This example shows how to explore the distribution of data using descriptive statistics.
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Generate sample data.
rng('default') % for reproducibility x = [normrnd(4,1,1,100) normrnd(6,0.5,1,200)];
Create a histogram of data with normal density fit.
The distribution of the data seems left skewed and normal distribution does not look like a good fit to this distribution.
Obtain a normal probability plot.
This probability plot also clearly shows the deviation of data from normality.
Compute quantiles of data.
p = 0:0.25:1; y = quantile(x,p); z = [p;y]
z = 0 0.2500 0.5000 0.7500 1.0000 1.0557 4.7375 5.6872 6.1526 7.5784
Plot a box plot.
A box plot helps to visualize the statistics.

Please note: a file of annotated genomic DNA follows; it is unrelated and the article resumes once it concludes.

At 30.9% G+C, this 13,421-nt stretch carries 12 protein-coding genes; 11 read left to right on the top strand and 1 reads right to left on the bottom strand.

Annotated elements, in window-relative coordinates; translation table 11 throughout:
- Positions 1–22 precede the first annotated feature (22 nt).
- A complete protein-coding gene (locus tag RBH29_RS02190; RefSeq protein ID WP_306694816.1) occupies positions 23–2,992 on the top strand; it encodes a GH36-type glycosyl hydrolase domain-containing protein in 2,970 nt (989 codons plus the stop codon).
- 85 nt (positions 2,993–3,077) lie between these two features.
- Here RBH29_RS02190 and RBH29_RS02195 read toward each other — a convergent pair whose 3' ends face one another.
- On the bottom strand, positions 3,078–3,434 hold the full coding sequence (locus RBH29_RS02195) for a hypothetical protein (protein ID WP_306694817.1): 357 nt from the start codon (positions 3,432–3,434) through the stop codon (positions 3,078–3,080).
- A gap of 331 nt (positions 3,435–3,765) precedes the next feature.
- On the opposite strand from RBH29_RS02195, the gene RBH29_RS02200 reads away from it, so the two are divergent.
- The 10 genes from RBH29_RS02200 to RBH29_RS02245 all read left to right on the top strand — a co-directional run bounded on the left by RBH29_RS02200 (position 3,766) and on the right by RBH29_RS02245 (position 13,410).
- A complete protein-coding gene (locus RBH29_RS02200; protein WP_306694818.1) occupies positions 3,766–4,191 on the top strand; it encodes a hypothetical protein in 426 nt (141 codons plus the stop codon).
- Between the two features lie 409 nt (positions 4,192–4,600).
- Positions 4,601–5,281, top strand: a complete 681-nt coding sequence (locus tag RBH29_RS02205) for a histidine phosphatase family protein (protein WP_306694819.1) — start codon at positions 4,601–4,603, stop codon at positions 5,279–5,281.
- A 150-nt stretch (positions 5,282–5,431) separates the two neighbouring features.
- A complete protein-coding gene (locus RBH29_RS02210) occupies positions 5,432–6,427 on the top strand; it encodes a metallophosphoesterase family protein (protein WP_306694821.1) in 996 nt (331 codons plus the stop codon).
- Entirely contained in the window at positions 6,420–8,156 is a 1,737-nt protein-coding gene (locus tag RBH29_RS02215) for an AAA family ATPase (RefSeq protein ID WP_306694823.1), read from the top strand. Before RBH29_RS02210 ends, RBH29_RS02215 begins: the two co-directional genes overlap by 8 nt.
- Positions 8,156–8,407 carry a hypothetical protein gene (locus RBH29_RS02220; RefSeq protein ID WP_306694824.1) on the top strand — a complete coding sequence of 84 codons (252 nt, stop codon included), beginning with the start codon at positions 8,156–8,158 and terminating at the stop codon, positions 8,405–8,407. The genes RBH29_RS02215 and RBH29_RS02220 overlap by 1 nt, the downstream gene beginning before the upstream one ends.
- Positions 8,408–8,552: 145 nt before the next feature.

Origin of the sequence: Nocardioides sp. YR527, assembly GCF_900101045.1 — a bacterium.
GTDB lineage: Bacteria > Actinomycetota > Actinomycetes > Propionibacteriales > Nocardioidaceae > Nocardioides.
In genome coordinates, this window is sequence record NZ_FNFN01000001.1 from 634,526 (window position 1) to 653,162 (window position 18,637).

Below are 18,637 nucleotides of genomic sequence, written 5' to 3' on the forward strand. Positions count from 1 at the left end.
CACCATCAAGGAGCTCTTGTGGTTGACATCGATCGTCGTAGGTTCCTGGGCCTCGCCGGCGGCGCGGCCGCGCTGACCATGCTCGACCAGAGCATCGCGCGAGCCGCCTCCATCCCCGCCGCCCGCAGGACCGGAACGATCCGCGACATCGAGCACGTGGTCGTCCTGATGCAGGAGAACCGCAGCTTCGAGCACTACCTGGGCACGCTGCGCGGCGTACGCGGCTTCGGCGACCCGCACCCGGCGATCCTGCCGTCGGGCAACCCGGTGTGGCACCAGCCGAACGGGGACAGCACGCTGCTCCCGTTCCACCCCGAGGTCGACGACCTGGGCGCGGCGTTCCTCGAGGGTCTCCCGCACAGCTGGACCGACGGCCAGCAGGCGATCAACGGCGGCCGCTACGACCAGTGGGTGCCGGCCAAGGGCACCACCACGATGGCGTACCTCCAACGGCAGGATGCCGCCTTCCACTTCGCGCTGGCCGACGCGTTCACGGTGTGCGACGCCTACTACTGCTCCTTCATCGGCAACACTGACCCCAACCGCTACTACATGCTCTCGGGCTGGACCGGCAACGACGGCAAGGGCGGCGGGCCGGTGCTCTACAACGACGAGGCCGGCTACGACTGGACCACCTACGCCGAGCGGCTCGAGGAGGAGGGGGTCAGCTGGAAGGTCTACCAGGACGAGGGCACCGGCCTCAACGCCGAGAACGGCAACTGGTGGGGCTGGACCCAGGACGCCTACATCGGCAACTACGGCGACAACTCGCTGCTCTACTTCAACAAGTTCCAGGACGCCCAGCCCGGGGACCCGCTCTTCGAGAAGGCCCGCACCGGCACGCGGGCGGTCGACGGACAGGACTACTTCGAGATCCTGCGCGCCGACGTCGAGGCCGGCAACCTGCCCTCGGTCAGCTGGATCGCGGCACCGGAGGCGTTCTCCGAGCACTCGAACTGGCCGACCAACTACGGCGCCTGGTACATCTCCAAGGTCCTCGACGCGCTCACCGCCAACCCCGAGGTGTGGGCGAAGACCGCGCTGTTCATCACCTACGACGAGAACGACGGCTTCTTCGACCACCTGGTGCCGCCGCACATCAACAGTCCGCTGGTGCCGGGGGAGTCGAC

You can also see the 0.25, 0.5, and 0.75 quantiles in the box plot. The long lower tail and plus signs also show the lack of symmetry in the sample values.
Compute the mean and median of data.
y = [mean(x) median(x)]
y = 5.3438 5.6872
The mean and median values seem close to each other, but a mean smaller than the median usually flags left skewness of the data.
Compute the skewness and kurtosis of data.
y = [skewness(x) kurtosis(x)]
y = -1.0417 3.5895
A negative skewness value means the data is left skewed. The data has a larger peakedness than a normal distribution because the kurtosis value is greater than 3.
Identify possible outliers.
Compute z-scores. Find the z-scores that are greater than 3 or less than –3.
Z = zscore(x); find(abs(Z)>3);
ans = 3 35
The 3rd and 35th observations might be outliers.